Today's New Generation of Champagne Growers are Making Revolutionary Changes in the Taste of the World's Most Famous Wine
The past five years in Champagne have been some of the most thrilling I’ve seen in my 24 years in this business. We were lucky enough to get in, way early, on the grower Champagne movement, so I have been lucky enough to watch the evolution from one of the really good seats.
The “flavor” of Champagne is not really just one thing anymore. Bready and yeasty flavors are being overtaken by wines that are showing loads more focused fruit, minerals, and layers of cool floral notes, salinity with some brioche or crust-like notes tucked behind them. More like a frame for all the beautiful and exotic and less of a heavy blanket you have to dig around under in order to excavate some flicker of fruit. A great thing for many of us, and the market continues to increase as people discover that the wines beneath those bubbles, they are truly remarkable wines first, bubbly wines second.
Couple of factors at play here; more and more organic and thoughtful farming, a generation of vignerons who have traveled the world, and the sharing of information about responsible farming with each other. They are out there tirelessly, literally shaking things up from the soil to the bottle. Healthier fruit comes from soils that haven’t been robbed of life by commercial pesticides, and this younger generation of farmers are much more focused on higher quality fruit than cranking out more tonnage per acreage. They are truly dedicated to returning life to those vines, that soil, that makes their particular patch of land distinctive from their neighbors in the next village.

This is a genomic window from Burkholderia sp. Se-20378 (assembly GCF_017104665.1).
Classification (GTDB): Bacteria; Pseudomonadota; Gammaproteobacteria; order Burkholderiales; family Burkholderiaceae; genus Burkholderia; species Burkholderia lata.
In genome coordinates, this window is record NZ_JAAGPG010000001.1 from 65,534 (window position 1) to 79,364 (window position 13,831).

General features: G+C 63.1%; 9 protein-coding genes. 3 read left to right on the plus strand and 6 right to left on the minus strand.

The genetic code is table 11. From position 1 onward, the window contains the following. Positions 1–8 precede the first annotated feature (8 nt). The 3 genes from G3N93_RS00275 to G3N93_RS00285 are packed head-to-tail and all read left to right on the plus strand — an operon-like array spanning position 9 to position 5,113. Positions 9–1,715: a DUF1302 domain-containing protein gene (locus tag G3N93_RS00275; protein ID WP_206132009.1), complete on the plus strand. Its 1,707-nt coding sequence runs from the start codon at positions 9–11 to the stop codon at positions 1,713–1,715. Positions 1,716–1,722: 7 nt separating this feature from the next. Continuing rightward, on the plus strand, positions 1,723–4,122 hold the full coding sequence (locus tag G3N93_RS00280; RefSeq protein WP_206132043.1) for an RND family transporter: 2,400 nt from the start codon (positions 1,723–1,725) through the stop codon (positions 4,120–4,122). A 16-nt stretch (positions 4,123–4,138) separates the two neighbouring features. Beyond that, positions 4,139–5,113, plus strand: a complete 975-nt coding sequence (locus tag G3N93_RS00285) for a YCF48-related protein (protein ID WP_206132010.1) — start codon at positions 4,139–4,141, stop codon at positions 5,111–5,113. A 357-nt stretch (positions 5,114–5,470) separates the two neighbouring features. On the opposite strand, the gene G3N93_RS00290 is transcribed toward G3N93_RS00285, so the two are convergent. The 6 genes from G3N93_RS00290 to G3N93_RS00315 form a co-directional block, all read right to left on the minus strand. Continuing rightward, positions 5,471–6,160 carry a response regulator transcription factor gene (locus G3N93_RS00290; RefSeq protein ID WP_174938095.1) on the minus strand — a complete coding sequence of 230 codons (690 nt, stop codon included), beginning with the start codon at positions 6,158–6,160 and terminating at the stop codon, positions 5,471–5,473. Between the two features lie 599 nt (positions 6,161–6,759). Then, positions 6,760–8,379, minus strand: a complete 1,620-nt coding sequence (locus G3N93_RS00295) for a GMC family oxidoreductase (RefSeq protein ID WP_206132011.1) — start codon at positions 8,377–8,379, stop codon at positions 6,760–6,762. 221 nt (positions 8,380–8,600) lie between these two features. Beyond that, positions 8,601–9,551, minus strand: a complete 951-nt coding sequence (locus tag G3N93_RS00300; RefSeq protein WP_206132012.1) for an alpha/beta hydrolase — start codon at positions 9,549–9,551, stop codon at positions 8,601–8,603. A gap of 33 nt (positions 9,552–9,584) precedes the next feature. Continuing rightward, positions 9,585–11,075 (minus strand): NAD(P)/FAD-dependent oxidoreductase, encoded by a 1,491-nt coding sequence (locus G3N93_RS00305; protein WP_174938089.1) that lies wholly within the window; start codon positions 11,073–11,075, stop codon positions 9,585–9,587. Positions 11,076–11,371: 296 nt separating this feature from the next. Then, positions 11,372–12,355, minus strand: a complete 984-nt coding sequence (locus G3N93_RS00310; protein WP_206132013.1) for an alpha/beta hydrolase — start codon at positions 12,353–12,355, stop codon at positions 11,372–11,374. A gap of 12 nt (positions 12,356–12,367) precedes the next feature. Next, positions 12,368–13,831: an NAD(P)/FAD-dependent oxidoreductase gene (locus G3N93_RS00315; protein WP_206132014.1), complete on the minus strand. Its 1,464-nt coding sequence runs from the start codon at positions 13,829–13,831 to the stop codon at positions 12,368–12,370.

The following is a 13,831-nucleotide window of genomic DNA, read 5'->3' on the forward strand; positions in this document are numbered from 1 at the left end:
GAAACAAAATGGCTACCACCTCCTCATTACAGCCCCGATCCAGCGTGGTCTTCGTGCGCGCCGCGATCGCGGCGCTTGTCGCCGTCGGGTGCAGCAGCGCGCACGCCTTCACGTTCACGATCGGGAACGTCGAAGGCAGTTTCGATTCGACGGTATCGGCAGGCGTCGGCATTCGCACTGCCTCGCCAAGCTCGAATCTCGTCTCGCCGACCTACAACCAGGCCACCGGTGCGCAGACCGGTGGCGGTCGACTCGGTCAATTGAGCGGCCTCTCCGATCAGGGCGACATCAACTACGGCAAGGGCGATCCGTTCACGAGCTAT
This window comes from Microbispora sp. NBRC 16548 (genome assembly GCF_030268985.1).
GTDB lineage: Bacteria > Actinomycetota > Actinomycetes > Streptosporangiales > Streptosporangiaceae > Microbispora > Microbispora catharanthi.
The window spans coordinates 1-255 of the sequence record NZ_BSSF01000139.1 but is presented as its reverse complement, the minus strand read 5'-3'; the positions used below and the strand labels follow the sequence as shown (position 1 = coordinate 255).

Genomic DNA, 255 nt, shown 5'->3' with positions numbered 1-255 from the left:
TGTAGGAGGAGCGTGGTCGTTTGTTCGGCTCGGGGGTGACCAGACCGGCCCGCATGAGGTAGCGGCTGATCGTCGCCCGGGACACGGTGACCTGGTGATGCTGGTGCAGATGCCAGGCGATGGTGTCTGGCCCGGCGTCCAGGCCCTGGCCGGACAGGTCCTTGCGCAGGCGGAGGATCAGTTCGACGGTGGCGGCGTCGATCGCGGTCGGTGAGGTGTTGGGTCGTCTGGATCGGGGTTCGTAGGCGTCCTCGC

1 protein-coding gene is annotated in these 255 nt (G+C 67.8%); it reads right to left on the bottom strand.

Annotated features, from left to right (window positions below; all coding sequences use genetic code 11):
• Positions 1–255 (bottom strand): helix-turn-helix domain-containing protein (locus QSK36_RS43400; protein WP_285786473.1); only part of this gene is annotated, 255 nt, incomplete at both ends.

Another important element at play here, warmer climates. No political message there, just go talk to the farmers and they will tell you that it is just flat-out warmer now. Harvest dates are moving up as the grapes are getting riper earlier, and in Champagne they have seen ripeness levels that would have been unfathomable to the two previous generations. Where the time from flowering to harvest was 100 plus days then, today there are regularly 90 days. In certain vintages, and varieties, harvest is necessary 80-85 days after first flowering.
So, the weather is causing some drama, but for the most part those of us who adore the very pure, more mineral and fruit flavors that small Champagne growers are able to coax from their wines, the purity of fruit and lack of crustiness, it’s rather thrilling. Is it going to be a long-term problem for the region? Only time will tell.
So how about we drink more Champagne and watch what happens?
I know there are a few customers who long for those deeply bready aromas and flavors that they have attached to Champagne in their flavor/aromatic internal rolodex, and there are still a bunch of the larger Champagne houses that have that style down to a recipe. And some small growers who are using more oak and more reserve wines in their blending, they are producing wines with more richness and toasty notes. But as I mentioned earlier, these more focused and diverse wines coming from Champagne these days are inspiring droves of impassioned wine drinkers to reacquaint themselves with the wines of one of France’s most famous, but maybe least understood regions, the wines of Champagne.
I could not love that more. Cheers, a toast to less toast!
Here are a couple producers making wicked cool, pure, precise, and focused wines, with bubbles, from Champagne, to start getting acquainted with. Pick anything from one of these amazingly dedicated small growers and start your adventure.
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